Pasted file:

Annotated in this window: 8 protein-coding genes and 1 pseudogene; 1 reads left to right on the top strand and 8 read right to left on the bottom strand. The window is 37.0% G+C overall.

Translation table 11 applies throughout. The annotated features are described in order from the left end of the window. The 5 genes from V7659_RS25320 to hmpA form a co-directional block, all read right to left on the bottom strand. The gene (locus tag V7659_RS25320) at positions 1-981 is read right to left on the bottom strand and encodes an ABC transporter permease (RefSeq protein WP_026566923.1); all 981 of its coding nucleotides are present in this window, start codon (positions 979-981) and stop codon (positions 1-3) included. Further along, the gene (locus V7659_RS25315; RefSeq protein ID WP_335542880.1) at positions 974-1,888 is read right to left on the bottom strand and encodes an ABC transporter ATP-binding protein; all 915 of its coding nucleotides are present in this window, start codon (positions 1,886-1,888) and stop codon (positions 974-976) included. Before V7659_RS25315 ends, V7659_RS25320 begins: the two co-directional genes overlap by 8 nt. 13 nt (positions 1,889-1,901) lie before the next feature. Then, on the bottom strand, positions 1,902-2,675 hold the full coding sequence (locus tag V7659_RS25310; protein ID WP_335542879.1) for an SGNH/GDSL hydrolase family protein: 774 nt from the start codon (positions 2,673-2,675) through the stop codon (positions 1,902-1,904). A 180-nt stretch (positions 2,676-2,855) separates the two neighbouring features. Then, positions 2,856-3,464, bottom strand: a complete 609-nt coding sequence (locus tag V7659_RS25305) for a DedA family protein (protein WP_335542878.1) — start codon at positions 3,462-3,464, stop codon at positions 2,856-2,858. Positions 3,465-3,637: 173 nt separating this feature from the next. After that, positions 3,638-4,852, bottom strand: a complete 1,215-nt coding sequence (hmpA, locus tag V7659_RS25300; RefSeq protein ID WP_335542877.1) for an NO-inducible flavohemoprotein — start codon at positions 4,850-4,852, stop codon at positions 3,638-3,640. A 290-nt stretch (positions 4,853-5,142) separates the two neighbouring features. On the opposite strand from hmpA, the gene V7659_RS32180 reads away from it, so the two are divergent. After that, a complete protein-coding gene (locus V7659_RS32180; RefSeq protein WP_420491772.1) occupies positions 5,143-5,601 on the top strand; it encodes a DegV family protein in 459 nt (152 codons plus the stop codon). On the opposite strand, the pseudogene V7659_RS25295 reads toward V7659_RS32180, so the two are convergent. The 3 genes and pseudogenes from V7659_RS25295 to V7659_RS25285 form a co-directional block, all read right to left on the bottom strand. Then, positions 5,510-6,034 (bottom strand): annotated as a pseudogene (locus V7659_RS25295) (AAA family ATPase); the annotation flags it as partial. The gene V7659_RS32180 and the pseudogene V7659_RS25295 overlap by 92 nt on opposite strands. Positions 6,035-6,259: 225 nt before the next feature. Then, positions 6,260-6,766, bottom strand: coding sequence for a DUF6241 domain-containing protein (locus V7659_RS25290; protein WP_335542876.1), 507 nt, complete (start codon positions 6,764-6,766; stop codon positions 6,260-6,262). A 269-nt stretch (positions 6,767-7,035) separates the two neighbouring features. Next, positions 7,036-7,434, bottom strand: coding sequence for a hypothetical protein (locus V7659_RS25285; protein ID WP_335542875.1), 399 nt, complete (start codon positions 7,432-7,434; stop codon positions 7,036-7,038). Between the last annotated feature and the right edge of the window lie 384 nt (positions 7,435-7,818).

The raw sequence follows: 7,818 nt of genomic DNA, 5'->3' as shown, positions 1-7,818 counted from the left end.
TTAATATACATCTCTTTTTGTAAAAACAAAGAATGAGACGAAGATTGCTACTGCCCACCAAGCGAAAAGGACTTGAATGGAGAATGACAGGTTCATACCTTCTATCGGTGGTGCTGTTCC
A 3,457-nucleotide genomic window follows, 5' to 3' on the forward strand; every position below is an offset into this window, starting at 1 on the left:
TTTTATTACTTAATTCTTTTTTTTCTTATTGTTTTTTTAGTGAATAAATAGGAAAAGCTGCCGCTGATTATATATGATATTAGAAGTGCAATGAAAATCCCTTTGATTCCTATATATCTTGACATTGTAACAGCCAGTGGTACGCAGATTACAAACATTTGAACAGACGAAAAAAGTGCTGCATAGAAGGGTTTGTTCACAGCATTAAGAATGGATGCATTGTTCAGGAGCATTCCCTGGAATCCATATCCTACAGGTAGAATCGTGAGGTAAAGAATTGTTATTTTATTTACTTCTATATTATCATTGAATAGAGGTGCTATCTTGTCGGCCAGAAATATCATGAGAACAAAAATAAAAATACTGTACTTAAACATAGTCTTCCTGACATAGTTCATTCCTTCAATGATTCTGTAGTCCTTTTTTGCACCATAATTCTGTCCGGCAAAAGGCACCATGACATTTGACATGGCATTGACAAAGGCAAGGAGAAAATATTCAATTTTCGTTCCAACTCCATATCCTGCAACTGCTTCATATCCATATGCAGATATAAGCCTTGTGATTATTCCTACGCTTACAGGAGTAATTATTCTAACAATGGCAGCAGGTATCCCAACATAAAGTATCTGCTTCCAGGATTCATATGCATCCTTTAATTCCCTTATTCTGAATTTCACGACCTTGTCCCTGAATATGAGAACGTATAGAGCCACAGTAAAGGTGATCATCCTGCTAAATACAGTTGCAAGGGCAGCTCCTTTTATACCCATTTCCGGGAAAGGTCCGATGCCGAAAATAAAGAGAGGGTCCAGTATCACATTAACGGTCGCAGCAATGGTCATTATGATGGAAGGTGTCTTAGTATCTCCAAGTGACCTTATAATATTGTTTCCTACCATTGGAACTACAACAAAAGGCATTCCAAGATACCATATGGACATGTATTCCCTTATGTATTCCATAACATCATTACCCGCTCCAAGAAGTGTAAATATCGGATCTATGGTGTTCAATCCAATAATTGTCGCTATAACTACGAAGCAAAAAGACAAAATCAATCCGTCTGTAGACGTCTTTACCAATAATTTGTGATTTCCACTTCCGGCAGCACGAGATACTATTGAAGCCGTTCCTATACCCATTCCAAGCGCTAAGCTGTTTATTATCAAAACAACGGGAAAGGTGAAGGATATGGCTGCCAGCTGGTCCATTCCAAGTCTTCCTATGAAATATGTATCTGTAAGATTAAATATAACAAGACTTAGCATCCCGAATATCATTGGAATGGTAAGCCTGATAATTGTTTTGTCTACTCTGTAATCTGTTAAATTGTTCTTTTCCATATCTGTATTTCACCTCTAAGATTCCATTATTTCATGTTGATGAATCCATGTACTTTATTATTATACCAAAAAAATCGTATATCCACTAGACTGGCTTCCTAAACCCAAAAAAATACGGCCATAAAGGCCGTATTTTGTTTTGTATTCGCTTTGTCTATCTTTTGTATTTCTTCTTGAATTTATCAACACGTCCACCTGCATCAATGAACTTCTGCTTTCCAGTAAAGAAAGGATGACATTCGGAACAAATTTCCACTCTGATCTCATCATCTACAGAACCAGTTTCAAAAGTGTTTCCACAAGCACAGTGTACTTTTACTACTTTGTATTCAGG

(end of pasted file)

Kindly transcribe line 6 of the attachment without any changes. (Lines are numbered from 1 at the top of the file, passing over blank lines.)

TTTTATTACTTAATTCTTTTTTTTCTTATTGTTTTTTTAGTGAATAAATAGGAAAAGCTGCCGCTGATTATATATGATATTAGAAGTGCAATGAAAATCCCTTTGATTCCTATATATCTTGACATTGTAACAGCCAGTGGTACGCAGATTACAAACATTTGAACAGACGAAAAAAGTGCTGCATAGAAGGGTTTGTTCACAGCATTAAGAATGGATGCATTGTTCAGGAGCATTCCCTGGAATCCATATCCTACAGGTAGAATCGTGAGGTAAAGAATTGTTATTTTATTTACTTCTATATTATCATTGAATAGAGGTGCTATCTTGTCGGCCAGAAATATCATGAGAACAAAAATAAAAATACTGTACTTAAACATAGTCTTCCTGACATAGTTCATTCCTTCAATGATTCTGTAGTCCTTTTTTGCACCATAATTCTGTCCGGCAAAAGGCACCATGACATTTGACATGGCATTGACAAAGGCAAGGAGAAAATATTCAATTTTCGTTCCAACTCCATATCCTGCAACTGCTTCATATCCATATGCAGATATAAGCCTTGTGATTATTCCTACGCTTACAGGAGTAATTATTCTAACAATGGCAGCAGGTATCCCAACATAAAGTATCTGCTTCCAGGATTCATATGCATCCTTTAATTCCCTTATTCTGAATTTCACGACCTTGTCCCTGAATATGAGAACGTATAGAGCCACAGTAAAGGTGATCATCCTGCTAAATACAGTTGCAAGGGCAGCTCCTTTTATACCCATTTCCGGGAAAGGTCCGATGCCGAAAATAAAGAGAGGGTCCAGTATCACATTAACGGTCGCAGCAATGGTCATTATGATGGAAGGTGTCTTAGTATCTCCAAGTGACCTTATAATATTGTTTCCTACCATTGGAACTACAACAAAAGGCATTCCAAGATACCATATGGACATGTATTCCCTTATGTATTCCATAACATCATTACCCGCTCCAAGAAGTGTAAATATCGGATCTATGGTGTTCAATCCAATAATTGTCGCTATAACTACGAAGCAAAAAGACAAAATCAATCCGTCTGTAGACGTCTTTACCAATAATTTGTGATTTCCACTTCCGGCAGCACGAGATACTATTGAAGCCGTTCCTATACCCATTCCAAGCGCTAAGCTGTTTATTATCAAAACAACGGGAAAGGTGAAGGATATGGCTGCCAGCTGGTCCATTCCAAGTCTTCCTATGAAATATGTATCTGTAAGATTAAATATAACAAGACTTAGCATCCCGAATATCATTGGAATGGTAAGCCTGATAATTGTTTTGTCTACTCTGTAATCTGTTAAATTGTTCTTTTCCATATCTGTATTTCACCTCTAAGATTCCATTATTTCATGTTGATGAATCCATGTACTTTATTATTATACCAAAAAAATCGTATATCCACTAGACTGGCTTCCTAAACCCAAAAAAATACGGCCATAAAGGCCGTATTTTGTTTTGTATTCGCTTTGTCTATCTTTTGTATTTCTTCTTGAATTTATCAACACGTCCACCTGCATCAATGAACTTCTGCTTTCCAGTAAAGAAAGGATGACATTCGGAACAAATTTCCACTCTGATCTCATCATCTACAGAACCAGTTTCAAAAGTGTTTCCACAAGCACAGTGTACTTTTACTACTTTGTATTCAGG